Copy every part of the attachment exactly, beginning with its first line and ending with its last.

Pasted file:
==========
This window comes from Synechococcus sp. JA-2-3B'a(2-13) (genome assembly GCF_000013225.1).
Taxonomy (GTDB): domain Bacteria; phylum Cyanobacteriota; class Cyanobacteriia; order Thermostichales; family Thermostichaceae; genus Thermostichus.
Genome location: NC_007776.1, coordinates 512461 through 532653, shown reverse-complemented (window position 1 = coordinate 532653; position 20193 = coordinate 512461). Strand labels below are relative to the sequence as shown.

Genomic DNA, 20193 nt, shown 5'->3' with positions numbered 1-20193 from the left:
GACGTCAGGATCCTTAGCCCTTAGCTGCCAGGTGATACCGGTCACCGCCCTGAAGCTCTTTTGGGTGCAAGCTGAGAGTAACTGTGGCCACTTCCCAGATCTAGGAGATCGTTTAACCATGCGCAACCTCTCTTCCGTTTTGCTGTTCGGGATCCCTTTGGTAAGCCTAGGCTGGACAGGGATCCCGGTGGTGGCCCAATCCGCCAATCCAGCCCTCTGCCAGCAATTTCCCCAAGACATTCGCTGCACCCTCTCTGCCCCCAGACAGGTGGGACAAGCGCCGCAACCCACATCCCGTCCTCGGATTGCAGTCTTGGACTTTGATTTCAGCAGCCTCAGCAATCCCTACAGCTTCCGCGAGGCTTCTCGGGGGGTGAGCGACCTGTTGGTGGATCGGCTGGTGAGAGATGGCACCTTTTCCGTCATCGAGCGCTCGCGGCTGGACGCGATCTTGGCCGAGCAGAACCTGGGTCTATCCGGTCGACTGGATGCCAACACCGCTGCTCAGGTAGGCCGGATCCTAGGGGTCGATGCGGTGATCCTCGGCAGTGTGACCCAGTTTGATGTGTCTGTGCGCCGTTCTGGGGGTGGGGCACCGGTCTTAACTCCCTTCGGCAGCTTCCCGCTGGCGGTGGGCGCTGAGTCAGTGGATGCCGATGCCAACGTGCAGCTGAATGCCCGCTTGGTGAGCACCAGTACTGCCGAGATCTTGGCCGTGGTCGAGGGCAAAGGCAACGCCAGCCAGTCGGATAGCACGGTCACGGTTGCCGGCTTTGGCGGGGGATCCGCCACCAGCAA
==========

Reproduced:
This window comes from Synechococcus sp. JA-2-3B'a(2-13) (genome assembly GCF_000013225.1).
Taxonomy (GTDB): domain Bacteria; phylum Cyanobacteriota; class Cyanobacteriia; order Thermostichales; family Thermostichaceae; genus Thermostichus.
Genome location: NC_007776.1, coordinates 512461 through 532653, shown reverse-complemented (window position 1 = coordinate 532653; position 20193 = coordinate 512461). Strand labels below are relative to the sequence as shown.

Genomic DNA, 20193 nt, shown 5'->3' with positions numbered 1-20193 from the left:
GACGTCAGGATCCTTAGCCCTTAGCTGCCAGGTGATACCGGTCACCGCCCTGAAGCTCTTTTGGGTGCAAGCTGAGAGTAACTGTGGCCACTTCCCAGATCTAGGAGATCGTTTAACCATGCGCAACCTCTCTTCCGTTTTGCTGTTCGGGATCCCTTTGGTAAGCCTAGGCTGGACAGGGATCCCGGTGGTGGCCCAATCCGCCAATCCAGCCCTCTGCCAGCAATTTCCCCAAGACATTCGCTGCACCCTCTCTGCCCCCAGACAGGTGGGACAAGCGCCGCAACCCACATCCCGTCCTCGGATTGCAGTCTTGGACTTTGATTTCAGCAGCCTCAGCAATCCCTACAGCTTCCGCGAGGCTTCTCGGGGGGTGAGCGACCTGTTGGTGGATCGGCTGGTGAGAGATGGCACCTTTTCCGTCATCGAGCGCTCGCGGCTGGACGCGATCTTGGCCGAGCAGAACCTGGGTCTATCCGGTCGACTGGATGCCAACACCGCTGCTCAGGTAGGCCGGATCCTAGGGGTCGATGCGGTGATCCTCGGCAGTGTGACCCAGTTTGATGTGTCTGTGCGCCGTTCTGGGGGTGGGGCACCGGTCTTAACTCCCTTCGGCAGCTTCCCGCTGGCGGTGGGCGCTGAGTCAGTGGATGCCGATGCCAACGTGCAGCTGAATGCCCGCTTGGTGAGCACCAGTACTGCCGAGATCTTGGCCGTGGTCGAGGGCAAAGGCAACGCCAGCCAGTCGGATAGCACGGTCACGGTTGCCGGCTTTGGCGGGGGATCCGCCACCAGCAA